The Other Side of the Story

Letter to the Editor:
"The Other Side of the Story."
You don't have to be very bright to see that the secular news media often focus on the sensational, and what could be more sensational than a "sex scandal" at a religious institution? However, when the secular media started to pursue the allegations against Prairie Bible Institute, the whole issue suddenly dropped off the charts. There was no sensational sex scandal, this was not going to be "Penn State north" because the facts are not sensational at all.
The Institute has made itself wide open to the RCMP and to any and all who feel they are victims to come forward to state their case. A previous writer demanded that a letter of apology be sent, but that would be difficult to do because we don't have any addresses. It's not hard to understand that when you have a large group of people brought together, some of those young people who have already had experiences of sexual misadventure, know that abuse can take place. But for charges to be brought against the Institute over something that took place in the privacy of the family home when the Administration was never told about it until recently, doesn't seem very realistic. There have been situations where the RCMP investigated and for one reason or another didn't lay charges, but the Institute Administration went beyond that and had the people involved removed from the campus.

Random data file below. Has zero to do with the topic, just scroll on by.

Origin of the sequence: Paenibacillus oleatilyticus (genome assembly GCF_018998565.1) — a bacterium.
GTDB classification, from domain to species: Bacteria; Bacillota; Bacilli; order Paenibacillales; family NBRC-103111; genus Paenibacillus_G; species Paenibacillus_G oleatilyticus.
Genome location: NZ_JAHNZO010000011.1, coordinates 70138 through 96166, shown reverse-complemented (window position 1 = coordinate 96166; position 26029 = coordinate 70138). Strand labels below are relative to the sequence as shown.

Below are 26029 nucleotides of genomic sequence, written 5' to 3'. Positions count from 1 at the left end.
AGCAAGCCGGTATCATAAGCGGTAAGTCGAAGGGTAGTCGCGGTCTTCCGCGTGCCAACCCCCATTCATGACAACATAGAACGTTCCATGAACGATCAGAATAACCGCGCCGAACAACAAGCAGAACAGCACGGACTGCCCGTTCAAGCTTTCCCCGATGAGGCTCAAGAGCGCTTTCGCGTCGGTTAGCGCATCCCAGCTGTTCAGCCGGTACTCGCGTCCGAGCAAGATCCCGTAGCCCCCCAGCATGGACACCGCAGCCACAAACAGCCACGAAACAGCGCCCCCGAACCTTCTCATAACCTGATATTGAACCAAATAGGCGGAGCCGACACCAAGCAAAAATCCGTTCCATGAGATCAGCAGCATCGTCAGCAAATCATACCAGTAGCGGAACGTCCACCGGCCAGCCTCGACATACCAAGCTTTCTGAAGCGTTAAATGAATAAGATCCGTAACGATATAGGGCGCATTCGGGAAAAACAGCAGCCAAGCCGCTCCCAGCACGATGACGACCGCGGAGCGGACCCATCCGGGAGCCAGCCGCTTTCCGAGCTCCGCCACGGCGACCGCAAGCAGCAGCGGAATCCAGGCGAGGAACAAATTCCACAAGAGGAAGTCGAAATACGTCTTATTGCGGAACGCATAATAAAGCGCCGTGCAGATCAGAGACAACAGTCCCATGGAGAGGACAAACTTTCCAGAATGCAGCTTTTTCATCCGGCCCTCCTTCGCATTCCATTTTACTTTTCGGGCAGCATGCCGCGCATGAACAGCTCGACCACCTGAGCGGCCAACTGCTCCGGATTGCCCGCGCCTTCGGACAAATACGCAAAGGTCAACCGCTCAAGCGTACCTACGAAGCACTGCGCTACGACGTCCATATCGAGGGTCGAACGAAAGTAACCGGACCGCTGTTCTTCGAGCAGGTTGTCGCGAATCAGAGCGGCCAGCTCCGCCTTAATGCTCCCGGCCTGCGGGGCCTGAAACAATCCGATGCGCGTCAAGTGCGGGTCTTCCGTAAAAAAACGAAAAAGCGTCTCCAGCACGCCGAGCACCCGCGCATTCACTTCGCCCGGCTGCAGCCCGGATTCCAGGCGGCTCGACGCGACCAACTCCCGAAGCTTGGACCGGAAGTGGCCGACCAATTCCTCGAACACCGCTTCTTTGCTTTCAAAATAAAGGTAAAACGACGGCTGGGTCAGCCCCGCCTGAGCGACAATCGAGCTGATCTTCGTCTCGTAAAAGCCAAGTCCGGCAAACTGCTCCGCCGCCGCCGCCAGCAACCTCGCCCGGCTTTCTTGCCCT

A wide net of abuse has been cast, including emotional and physical. During the '70's and '80's as a staff member, a large part of my responsibility was to help students deal with their problems, and often I would tell a student that they needed to change their attitude. In today's permissive climate, this would be considered emotional abuse. If there are 80 people or more out there that have a legitimate complaint against the Institute, they are welcome to come forward. The secular news media will never print the other side of the story (except the Capital). It is to be hoped that those who initially believed it and can now find out that things are not as they were stated, will do better than that.
It's unfortunate that President Maxwell used the term "business as usual", because that is open to interpretation based on a person's previous point of view. Again, the truth of the matter is that "business as usual" on the Prairie campus, is that students find a nurturing, personally-building community made up of staff, other students, and local friends of the Institute. By far the vast majority who come on campus leave at the end of their time as better people. "Business as usual" on Prairie campus, is to encourage people to "know Christ, and then go out and make Him known" to a world in pain.
Yours on campus
to see the truth,
Neville Wilkins
Co-ordinator, Three Hills "Friends of Prairie"